What is defamation?
Defamation is when there is an untrue publication to other people, either written or spoken, that causes serious harm to a person’s reputation.
08 February 2016
Defamation can be defined as any material that could discredit a person, lower them in the eyes of others, cause them to be avoided or shunned, or cause them to be exposed to ridicule, contempt or hatred.
Now, under the Defamation Act 2013, you also have to show that the publication has caused, or is likely to cause, you serious harm.
Defamation can come in two forms: libel and slander.
Libel covers the written word. Anything that is written and published to a third party that could damage a person’s reputation is defamation by libel. It doesn’t matter where the derogatory comments are published, be it email, newspaper, television, radio or social media; if the comments could harm another person’s reputation then they could be considered libellous.
Slander is defamation that is spoken. If someone makes a statement about someone to others that is untrue and that could harm the reputation of that person then this would be considered slander. Slander is more difficult to prove than libel because you need witness evidence of the spoken words.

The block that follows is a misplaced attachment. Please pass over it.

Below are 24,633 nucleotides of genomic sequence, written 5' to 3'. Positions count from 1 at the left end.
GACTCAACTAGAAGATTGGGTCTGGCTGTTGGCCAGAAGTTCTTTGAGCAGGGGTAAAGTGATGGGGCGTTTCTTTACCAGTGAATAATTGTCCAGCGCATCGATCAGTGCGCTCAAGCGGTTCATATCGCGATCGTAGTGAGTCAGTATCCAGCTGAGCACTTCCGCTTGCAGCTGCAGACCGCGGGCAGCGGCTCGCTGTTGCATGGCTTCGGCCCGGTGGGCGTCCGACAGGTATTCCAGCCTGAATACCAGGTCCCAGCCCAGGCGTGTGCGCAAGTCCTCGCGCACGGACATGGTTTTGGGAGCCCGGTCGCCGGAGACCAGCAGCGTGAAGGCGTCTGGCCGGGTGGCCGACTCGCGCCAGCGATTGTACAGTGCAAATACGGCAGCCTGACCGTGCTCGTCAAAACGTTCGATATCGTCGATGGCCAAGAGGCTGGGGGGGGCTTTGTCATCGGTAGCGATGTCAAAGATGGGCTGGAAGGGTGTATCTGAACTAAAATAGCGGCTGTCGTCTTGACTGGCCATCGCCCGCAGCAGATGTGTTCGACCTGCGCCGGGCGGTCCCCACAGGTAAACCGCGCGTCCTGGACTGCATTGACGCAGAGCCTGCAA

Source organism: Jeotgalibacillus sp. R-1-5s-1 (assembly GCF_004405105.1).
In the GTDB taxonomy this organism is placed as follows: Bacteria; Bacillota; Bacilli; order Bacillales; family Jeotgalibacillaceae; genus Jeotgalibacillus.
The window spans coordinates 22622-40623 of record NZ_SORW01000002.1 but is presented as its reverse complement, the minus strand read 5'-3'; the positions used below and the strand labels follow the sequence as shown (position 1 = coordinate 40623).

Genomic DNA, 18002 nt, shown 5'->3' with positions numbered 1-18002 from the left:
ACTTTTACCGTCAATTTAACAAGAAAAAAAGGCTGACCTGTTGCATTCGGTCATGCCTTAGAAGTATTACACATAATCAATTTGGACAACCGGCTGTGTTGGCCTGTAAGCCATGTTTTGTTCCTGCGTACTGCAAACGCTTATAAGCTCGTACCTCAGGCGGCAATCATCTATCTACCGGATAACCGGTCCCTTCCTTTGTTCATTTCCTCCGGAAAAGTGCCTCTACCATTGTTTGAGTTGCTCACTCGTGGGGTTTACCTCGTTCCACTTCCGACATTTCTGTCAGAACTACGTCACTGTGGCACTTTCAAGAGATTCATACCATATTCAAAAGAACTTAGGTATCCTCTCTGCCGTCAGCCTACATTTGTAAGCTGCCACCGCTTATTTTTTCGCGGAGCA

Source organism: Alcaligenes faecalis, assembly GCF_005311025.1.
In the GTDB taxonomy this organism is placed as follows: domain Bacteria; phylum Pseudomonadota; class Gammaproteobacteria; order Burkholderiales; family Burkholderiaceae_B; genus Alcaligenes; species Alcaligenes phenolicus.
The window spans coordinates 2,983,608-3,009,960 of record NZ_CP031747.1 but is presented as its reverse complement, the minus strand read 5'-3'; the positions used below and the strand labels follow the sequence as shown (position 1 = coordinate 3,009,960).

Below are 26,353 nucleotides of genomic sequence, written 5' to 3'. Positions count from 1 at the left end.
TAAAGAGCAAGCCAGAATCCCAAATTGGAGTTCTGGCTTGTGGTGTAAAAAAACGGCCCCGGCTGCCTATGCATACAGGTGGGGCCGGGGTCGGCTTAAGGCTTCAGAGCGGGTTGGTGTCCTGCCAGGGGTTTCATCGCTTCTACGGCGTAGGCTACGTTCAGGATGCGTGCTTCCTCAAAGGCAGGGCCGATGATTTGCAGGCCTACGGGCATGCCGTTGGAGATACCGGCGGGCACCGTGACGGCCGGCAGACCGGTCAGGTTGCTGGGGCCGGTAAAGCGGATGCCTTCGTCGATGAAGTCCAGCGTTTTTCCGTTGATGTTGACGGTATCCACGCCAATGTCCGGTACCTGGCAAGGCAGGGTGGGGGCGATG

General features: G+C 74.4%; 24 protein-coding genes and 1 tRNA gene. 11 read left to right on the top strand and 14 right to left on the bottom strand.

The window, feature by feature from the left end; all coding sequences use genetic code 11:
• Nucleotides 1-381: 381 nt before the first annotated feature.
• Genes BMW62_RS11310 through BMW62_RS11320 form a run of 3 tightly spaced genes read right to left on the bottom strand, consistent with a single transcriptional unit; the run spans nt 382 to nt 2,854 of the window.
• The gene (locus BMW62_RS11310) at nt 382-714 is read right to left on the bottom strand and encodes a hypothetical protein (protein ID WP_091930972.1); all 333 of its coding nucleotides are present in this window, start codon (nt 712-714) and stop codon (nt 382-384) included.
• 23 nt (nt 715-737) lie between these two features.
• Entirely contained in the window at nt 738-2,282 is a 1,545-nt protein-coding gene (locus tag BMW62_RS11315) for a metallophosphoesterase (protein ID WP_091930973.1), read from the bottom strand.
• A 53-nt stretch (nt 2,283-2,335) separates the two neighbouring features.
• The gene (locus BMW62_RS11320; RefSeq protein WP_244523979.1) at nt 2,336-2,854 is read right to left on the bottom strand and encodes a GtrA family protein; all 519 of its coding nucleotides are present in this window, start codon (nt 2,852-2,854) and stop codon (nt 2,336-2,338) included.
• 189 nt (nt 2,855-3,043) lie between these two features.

Can an insult be defamation?
No – someone can insult you if they want to. This is sometimes termed ‘vulgar abuse’. It may hurt your feelings but wouldn’t necessarily harm your reputation or your business in the eyes of right thinking members of society.
Can the truth be defamation?
No – if someone says or writes something that is actually true, no matter what harm it may do to your reputation, that will not give rise to a winnable claim for defamation. It has to be something that isn’t true that could harm your reputation.
How do I prove defamation?
Whether it is slander or libel you have to be able to prove that:
- The allegations have been published to one or more people besides yourself;
- The allegations are about you – either by naming you directly or giving enough information that would make someone identify the subject as you;
- The words lower you in the eyes of society;
- The publication of the allegations has caused, or is likely to cause, serious harm to your reputation.
In slander cases you will also need to prove that you have suffered financial loss, unless the allegations relate to an accusation of committing an imprisonable crime; or which denigrate you in your office, profession or business.
What can I do if someone is potentially harming my reputation?
The first thing you will need to do is get . They will be able to tell you if the meaning of what has been said or written gives rise to a possible defamation claim. They will then be able to advise you on the merits of a case against the individual or company that has defamed you.
What can I do if I’m being accused of defaming someone else?
Seek legal advice and your lawyer will be able to look at the allegations which you have published and the evidence you have to support them. They will be able to advise you on the defences which may be available to you, and how best to proceed.
All information was correct at the time of publication.